Finals stacked upon finals, group projects and presentations all mark the coming end of the semester. Although it’s hard to look past the next few hours with all that’s on our plates, the best part of the year is only a few days away. That’s right everyone: winter break!
With so many different plans for the break, I thought I’d take the chance to share what Christmas is like in the islands, so consider this your quick Hawaiian Holiday 101.
We’ve all seen the stereotypical Christmas: the evergreen pines blanketed in white, Times Square aglow with lights. Back home, things are a little different.
First off, we don’t have chimneys for Santa to climb down, no matter how magical he is. So he usually leaves presents on the lanai (the front porch), or inside the screen door. And it’s much too warm for him to wear his thick red coat, so according to one local song, he wears a malo (loincloth) instead as he “comes surfing into Waikiki.” The giant statue of our shaka-ing Santa at the Honolulu City Lights is a must-see, and over the years he and his wife, clad in her mu’umu’u, have been joined by turtles, penguins and a family of snowmen.
We still keep a lot of typical traditions alive, albeit with our own little spin. Just a few yards away from Santa, guarding the doors of Honolulu Hale, is the annual Christmas tree adorned in lights and massive ornaments. It’s so well-decorated, I didn’t even know there was an actual tree under there until a few years back. Inside, the building is filled with themed pines and wreaths created by members of the community. Around the city, light displays are prominent, depicting a blooming hibiscus, a growing pineapple and my favorite, a man drinking from a bowl of rainwater.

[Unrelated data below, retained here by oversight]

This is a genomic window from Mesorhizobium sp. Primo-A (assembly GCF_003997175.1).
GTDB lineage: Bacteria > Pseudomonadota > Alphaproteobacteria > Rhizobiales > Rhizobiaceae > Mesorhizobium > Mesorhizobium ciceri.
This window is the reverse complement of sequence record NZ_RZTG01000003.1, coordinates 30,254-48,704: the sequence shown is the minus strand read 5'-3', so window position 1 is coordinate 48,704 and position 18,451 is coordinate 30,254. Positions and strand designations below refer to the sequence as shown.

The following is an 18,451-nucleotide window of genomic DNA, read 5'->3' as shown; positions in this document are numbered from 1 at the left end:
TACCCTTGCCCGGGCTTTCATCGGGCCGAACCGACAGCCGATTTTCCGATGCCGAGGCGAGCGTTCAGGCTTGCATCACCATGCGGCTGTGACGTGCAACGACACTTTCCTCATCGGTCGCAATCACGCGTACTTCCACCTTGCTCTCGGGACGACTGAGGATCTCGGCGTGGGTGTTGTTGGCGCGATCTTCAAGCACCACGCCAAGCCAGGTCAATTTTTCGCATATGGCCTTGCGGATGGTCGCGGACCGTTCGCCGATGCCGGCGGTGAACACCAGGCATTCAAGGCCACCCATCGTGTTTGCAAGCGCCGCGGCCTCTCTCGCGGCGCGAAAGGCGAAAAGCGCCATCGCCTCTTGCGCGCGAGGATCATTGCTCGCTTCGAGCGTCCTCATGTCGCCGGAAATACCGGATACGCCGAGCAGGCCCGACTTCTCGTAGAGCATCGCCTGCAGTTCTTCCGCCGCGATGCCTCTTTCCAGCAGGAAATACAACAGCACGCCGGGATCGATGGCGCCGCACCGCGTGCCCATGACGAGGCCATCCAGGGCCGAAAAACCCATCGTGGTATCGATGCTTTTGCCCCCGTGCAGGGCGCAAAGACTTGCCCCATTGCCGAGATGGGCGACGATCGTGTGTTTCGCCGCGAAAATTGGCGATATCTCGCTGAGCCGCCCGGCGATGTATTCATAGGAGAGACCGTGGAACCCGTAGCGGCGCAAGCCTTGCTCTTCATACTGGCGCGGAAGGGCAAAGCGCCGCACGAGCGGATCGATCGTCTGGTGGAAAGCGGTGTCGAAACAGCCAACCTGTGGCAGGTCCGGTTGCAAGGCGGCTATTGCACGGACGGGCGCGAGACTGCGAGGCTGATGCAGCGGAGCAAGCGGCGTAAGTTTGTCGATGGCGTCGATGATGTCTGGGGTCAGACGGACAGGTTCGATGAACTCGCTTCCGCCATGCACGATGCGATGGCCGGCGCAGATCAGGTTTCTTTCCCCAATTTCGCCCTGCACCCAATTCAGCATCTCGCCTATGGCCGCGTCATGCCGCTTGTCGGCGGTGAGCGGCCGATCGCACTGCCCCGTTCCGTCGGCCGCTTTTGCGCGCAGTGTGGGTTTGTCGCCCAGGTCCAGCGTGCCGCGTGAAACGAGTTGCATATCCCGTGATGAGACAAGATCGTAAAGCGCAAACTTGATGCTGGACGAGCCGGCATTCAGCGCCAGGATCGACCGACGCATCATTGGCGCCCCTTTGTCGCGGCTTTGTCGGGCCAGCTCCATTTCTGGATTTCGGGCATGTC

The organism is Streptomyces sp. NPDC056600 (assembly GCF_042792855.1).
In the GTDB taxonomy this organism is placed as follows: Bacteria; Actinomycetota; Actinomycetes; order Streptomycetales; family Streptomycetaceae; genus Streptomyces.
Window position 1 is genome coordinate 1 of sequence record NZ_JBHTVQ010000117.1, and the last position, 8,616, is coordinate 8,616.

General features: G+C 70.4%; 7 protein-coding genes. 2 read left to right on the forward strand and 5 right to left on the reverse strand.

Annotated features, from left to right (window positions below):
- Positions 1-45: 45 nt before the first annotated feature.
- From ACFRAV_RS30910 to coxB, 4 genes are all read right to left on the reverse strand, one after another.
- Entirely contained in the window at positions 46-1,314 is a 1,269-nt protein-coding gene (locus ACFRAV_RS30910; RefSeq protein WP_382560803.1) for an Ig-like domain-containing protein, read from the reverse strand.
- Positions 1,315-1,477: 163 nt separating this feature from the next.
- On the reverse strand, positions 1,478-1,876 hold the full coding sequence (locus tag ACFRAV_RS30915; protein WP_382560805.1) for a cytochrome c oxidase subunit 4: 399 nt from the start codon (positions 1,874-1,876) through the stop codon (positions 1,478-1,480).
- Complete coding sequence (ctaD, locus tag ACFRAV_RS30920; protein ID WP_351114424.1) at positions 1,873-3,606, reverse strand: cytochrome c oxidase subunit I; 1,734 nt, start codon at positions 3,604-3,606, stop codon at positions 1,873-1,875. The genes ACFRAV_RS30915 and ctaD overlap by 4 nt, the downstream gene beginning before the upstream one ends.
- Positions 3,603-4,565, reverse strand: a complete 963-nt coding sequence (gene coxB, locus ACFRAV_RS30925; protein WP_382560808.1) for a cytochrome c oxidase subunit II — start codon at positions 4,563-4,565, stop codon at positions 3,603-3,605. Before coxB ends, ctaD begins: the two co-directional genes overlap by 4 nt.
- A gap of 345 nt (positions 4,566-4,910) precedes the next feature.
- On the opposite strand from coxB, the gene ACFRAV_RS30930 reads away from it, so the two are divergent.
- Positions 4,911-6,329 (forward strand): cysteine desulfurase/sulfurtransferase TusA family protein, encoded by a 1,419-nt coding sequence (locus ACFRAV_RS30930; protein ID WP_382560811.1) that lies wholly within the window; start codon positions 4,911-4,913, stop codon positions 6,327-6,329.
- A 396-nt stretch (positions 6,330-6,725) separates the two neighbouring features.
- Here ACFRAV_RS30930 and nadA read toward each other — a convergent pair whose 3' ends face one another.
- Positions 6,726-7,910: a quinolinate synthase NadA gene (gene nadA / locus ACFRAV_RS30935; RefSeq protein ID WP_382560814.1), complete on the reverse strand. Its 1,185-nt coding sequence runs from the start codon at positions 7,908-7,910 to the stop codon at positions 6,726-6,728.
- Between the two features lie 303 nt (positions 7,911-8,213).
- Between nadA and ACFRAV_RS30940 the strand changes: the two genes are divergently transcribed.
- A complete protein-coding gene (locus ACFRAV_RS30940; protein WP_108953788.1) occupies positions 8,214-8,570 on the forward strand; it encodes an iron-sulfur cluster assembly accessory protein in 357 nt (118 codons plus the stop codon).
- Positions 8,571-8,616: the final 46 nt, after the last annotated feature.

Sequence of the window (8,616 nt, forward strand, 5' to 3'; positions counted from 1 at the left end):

We open our presents on a warm Christmas morning, like everyone else, but my sister and I always make sure the best Christmas music is playing; there are Hawaiian versions of all the classic songs and you can bet we know all the words! (I thank my years in the Honolulu Boy Choir for that).
I’m not sure what you’re supposed to eat for Christmas, but we grind during the holidays. My mom makes her hamburger casserole, my grandpa is famous for his oxtail soup and my aunty makes the best ham with cherry glaze (the secret is guava jelly!). Add that to our yearly family reunions, sometimes the only day of the year where we reunite to catch up with our relatives and I couldn’t ask for more.
So we don’t ever have a white Christmas, but that’s fine by me. Where else can you go to the beach for a barbecue on Christmas Eve? Besides, what really matters during these special times is the people you share them with.
So whether or not you make it home for the holidays, whether your Christmas is chilly and seasonal or warm and tropical, whether you build a snowman or a sandman, I wish you a sincere “Mele Kalikimaka.” I hope all your holiday wishes come true and that you share the unique spirit of Christmas with all those you share the season with.
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